After more than three months of working from home, I came to work yesterday. It felt a bit strange to come back to the office wearing masks and follow so many protocols. It felt like going to battle wearing full combat fatigue.
On my way back home I decided to walk the last leg of my journey. We get to see more when we walk the streets. There are many things that we do not usually notice when we use a vehicle.
In the three-km stretch of my walk, I passed by motor mechanic shops, closed Chinese restaurants and food courts, local bazar, scrap stores and mosques. The users of these facilities and its occupants are mostly people from a poor background. They are people who do not play any role in the overall policy decisions of the country. They are the people whom we tend to ignore and consider them as an automatic class to be governed.
In my entire length of the walk, I tried to gauge the percentage of people wearing masks and maintaining social distance. There was no scientific method followed here. I was another nobody on the street who was keenly observing the number of people following two basics in the fight against Covid-19. With my naked eyes, I estimated that more than 80 percent people were not wearing masks.
I saw young men riding bikes, taking pictures, children playing, parents walking with very young children - none of them wearing masks. Rickshaw-pullers, shopkeepers, restaurant workers and customers all seemed to have returned to life before Covid-19. I was feeling strange and out of place wearing a mask, hat and trying to maintain social distance. I received odd looks from some of the people.
I was wondering whether I should be relieved that life is going back to old normal from the new normal, or I should be concerned as there is no sign that Covid-19 has disappeared. In the face of the pandemic, Bangladesh has taken various measures and there are debates about the policies and measures that have been put in place.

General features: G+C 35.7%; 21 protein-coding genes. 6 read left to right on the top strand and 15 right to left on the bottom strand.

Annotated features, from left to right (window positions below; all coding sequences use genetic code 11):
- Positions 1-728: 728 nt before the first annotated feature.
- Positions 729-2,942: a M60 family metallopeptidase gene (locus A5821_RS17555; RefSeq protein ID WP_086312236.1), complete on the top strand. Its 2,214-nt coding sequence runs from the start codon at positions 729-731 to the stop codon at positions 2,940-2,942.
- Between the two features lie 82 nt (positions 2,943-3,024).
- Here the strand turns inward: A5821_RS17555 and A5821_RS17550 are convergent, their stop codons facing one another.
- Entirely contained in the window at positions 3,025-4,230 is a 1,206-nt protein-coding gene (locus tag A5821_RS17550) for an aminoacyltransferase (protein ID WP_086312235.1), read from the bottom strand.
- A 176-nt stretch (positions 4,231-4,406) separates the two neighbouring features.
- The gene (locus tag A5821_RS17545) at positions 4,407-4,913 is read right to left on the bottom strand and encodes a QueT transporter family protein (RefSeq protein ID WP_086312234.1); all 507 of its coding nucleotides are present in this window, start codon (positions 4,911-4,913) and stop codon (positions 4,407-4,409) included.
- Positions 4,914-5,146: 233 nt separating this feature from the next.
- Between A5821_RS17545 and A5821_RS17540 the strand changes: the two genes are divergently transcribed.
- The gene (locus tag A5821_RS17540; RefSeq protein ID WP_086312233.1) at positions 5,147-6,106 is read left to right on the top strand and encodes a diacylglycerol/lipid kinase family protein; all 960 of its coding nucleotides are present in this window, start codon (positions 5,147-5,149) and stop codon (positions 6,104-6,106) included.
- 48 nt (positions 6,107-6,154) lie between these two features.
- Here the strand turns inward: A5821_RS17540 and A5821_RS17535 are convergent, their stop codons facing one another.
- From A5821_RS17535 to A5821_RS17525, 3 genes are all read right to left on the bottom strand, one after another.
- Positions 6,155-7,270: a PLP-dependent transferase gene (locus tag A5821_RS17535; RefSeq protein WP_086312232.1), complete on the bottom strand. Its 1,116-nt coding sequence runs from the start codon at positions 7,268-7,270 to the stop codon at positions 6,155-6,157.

There are merits in some of the criticisms aimed at the overall health system and how it has come to a tipping point under tremendous pressure. This writing is not aimed at those big policy decisions.
Ever since the World Health Organization (WHO) declared Covid-19 a pandemic on March 11, Bangladesh government and other organisations took the matter more seriously (by then we lost good two months to prepare). The government of Bangladesh has prepared a document "National Preparedness and Response Plan for Covid-19, Bangladesh" which was launched on March 5, 2020.
We have also updated the "Infectious Diseases (Prevention, Control and Elimination) Act, 2018" to have a legal framework in place. There are debates about the timing and the effectiveness of these measures which are beyond the scope of this write-up.
In a country with a fragile health system, prevention is the best option, and mass awareness is the main weapon for implementing this strategy. Therefore, a look at the communication elements of the national plan for prevention of Covid-19 through awareness is of interest here. The national plan indicated that the government aimed to create a social movement for awareness through multi-sectoral participation. This would reach out to people in the places of influence at all levels.
One component of this multi-sectoral strategy is to create mass communications using IEC materials, mass media, interpersonal communication, announcement, advertisements etc. It further planned to reach all social groups with risk communication and services, taking into account gender, age, disability, education, migration status with cultural and gender sensitivity.
The national plan also stressed that all messaging be disseminated in a way so that it does not create panic. Therefore, the government plan indicated that it is imperative to develop and standardise preventive messages packaged for different audience groups, including the general public, service providers, children, parents of the children, school teachers and religious leaders.